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Dublin: 14 °C Tuesday 30 September, 2014

Column: Today’s officials should look to TK Whitaker’s approach as they consider economic problems

TK Whitaker’s approach to public service shows that ‘thinking outside the box’ can be invaluable in solving political, social and economic issues – he remains one of the most remarkable figures of Irish public life, writes David McCann.

David McCann

RECENTLY I WAS asked at a seminar to describe the most remarkable person that I have encountered throughout my research in Irish politics. My answer is always the same: TK Whitaker.

When I conducted interviews with him for my research I could not help but be impressed as he regaled me with the many significant events in Irish history which he had a direct hand in. Events that I had only read about suddenly came to life as he recalled important moments such as the ground-breaking summit between Seán Lemass and Terence O’Neill in 1965.

Yet how much does the general public really know about this man who, as Secretary of the Department of Finance, ushered in huge changes in the economy and relations with Northern Ireland?

Born in Rostrevor, Co Down, in 1916, TK Whitaker moved to the town of Drogheda just after partition. While completing a scholarship exam for UCD in 1934, Whitaker would make a fateful decision by opting to enter the civil service instead. He quickly rose up the ranks entering the Department of Finance in 1938 as an administrative officer, eventually becoming the department secretary in 1956.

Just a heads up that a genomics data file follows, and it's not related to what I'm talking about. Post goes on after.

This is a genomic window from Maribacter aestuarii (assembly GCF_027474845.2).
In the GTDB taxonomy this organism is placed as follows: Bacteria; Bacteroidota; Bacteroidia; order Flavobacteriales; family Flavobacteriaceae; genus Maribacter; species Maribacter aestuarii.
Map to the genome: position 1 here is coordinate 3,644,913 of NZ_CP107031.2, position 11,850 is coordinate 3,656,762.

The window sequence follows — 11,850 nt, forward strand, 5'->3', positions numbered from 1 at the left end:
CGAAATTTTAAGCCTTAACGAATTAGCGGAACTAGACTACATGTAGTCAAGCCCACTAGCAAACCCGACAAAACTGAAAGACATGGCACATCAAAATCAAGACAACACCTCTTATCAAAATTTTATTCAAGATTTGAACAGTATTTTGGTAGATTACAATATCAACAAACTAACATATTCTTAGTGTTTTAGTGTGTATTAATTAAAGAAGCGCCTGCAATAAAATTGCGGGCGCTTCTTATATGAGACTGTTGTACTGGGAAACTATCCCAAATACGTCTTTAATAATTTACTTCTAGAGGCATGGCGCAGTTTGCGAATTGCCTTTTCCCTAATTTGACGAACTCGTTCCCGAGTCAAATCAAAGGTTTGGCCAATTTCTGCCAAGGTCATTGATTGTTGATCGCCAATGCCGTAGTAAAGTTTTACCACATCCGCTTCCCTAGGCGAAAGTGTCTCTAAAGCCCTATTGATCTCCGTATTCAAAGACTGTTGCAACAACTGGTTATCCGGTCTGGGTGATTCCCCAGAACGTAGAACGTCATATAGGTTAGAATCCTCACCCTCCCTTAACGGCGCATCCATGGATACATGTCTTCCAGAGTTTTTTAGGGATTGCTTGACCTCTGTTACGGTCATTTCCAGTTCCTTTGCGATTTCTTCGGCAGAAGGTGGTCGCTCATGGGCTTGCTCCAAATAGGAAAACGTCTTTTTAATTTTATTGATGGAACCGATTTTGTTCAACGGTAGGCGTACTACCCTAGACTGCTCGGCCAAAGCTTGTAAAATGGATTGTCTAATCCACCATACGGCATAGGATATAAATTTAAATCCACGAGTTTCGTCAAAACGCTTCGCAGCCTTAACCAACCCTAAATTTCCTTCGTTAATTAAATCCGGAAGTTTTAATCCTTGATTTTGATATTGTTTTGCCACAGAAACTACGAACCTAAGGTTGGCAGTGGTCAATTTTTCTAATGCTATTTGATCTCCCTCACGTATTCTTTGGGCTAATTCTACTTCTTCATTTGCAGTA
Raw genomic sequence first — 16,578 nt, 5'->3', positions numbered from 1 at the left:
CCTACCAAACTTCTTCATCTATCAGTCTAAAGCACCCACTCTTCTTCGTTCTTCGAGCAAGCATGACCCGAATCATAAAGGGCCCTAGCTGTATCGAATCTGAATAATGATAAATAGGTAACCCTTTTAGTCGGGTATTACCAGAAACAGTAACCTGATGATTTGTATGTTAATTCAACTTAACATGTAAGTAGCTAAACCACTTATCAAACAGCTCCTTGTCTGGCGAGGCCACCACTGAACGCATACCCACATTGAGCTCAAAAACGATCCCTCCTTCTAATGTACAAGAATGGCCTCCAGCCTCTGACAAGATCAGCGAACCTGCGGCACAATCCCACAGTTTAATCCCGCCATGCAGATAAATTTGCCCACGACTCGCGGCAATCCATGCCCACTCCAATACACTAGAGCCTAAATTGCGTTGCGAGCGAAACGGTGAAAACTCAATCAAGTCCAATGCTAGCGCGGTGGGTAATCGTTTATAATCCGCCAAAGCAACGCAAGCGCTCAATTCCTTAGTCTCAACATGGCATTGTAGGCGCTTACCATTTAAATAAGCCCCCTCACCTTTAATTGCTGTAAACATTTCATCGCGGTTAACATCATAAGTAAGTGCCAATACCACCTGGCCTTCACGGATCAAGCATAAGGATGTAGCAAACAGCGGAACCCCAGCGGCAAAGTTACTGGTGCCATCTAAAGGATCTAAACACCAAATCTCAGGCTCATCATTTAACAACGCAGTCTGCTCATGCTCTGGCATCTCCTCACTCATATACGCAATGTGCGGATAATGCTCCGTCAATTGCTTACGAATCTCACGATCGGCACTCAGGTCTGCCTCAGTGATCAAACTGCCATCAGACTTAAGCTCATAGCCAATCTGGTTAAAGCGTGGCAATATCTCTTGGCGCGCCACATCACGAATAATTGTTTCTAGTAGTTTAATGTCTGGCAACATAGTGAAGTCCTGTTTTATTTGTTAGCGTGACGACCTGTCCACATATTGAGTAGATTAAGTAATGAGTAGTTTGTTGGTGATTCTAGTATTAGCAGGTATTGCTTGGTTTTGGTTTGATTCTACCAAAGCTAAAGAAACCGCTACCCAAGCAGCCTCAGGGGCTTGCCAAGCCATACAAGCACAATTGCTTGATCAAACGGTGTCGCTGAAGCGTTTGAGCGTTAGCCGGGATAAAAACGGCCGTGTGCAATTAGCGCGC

The situation was grim

The situation that greeted Whitaker as he took on his new role was grim. Between 1951 and 1961 over 400,000 people had left the country bringing the population of the state down to just 3 million. Combined with rising unemployment and low growth this brought the viability of the Irish state as an independent entity into question. Whitaker argued forcefully in memos to the Minister for Finance, Jim Ryan, that if the economic situation was not corrected quickly that the government should consider reincorporation to the United Kingdom.

Motivated by a cartoon in the satirical magazine Dublin Opinion which characterized Ireland as a beggar asking a fortune teller “have I a future?”, Whitaker set to work producing an economic plan that argued for a fundamental shift in Ireland’s economic policies. Protectionism was to be phased out and foreign investment encouraged. What was most remarkable about this task was that it was not encouraged or had any massive involvement from the government of the day.

Whitaker was successful in winning over Seán Lemass to the concept of free trade and facing down the more conservative elements within the Irish civil service who were skeptical about ending free trade.

So what was the result of the Whitaker plan? Over time it yielded a growth rate of 4 per cent per annum, a steady fall in emigration and even managed to gain so much international attention that it led to Seán Lemass becoming the first Taoiseach to be profiled on the front cover of TIME magazine in July 1963, lauding Ireland’s economic revival. Not only had Whitaker succeeded in getting Ireland’s economy back on track, he put an end to the notion that Ireland couldn’t function as an independent entity.